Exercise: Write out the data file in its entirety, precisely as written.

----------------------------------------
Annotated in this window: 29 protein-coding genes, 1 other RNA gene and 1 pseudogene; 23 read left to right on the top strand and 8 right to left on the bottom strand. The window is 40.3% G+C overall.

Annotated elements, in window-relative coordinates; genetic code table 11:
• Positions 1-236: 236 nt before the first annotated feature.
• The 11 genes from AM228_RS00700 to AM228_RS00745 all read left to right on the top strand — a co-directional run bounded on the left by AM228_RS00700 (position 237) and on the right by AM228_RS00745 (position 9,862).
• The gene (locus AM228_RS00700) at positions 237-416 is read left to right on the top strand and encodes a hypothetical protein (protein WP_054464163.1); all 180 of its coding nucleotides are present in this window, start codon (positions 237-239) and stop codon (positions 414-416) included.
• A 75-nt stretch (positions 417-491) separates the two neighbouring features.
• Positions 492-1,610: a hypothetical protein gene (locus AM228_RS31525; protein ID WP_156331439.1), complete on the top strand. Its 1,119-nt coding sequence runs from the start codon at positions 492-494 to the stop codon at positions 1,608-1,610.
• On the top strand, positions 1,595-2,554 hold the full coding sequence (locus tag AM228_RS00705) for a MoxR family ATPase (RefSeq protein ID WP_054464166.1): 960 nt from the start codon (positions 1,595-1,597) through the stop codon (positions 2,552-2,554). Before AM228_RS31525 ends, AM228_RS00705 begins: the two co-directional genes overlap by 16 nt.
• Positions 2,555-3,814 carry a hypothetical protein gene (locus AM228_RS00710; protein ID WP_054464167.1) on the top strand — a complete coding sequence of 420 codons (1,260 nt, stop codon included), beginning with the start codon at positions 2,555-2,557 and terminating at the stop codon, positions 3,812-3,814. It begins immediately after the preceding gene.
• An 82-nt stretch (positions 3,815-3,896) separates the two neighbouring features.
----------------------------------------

Annotated in this window: 29 protein-coding genes, 1 other RNA gene and 1 pseudogene; 23 read left to right on the top strand and 8 right to left on the bottom strand. The window is 40.3% G+C overall.

Annotated elements, in window-relative coordinates; genetic code table 11:
• Positions 1-236: 236 nt before the first annotated feature.
• The 11 genes from AM228_RS00700 to AM228_RS00745 all read left to right on the top strand — a co-directional run bounded on the left by AM228_RS00700 (position 237) and on the right by AM228_RS00745 (position 9,862).
• The gene (locus AM228_RS00700) at positions 237-416 is read left to right on the top strand and encodes a hypothetical protein (protein WP_054464163.1); all 180 of its coding nucleotides are present in this window, start codon (positions 237-239) and stop codon (positions 414-416) included.
• A 75-nt stretch (positions 417-491) separates the two neighbouring features.
• Positions 492-1,610: a hypothetical protein gene (locus AM228_RS31525; protein ID WP_156331439.1), complete on the top strand. Its 1,119-nt coding sequence runs from the start codon at positions 492-494 to the stop codon at positions 1,608-1,610.
• On the top strand, positions 1,595-2,554 hold the full coding sequence (locus tag AM228_RS00705) for a MoxR family ATPase (RefSeq protein ID WP_054464166.1): 960 nt from the start codon (positions 1,595-1,597) through the stop codon (positions 2,552-2,554). Before AM228_RS31525 ends, AM228_RS00705 begins: the two co-directional genes overlap by 16 nt.
• Positions 2,555-3,814 carry a hypothetical protein gene (locus AM228_RS00710; protein ID WP_054464167.1) on the top strand — a complete coding sequence of 420 codons (1,260 nt, stop codon included), beginning with the start codon at positions 2,555-2,557 and terminating at the stop codon, positions 3,812-3,814. It begins immediately after the preceding gene.
• An 82-nt stretch (positions 3,815-3,896) separates the two neighbouring features.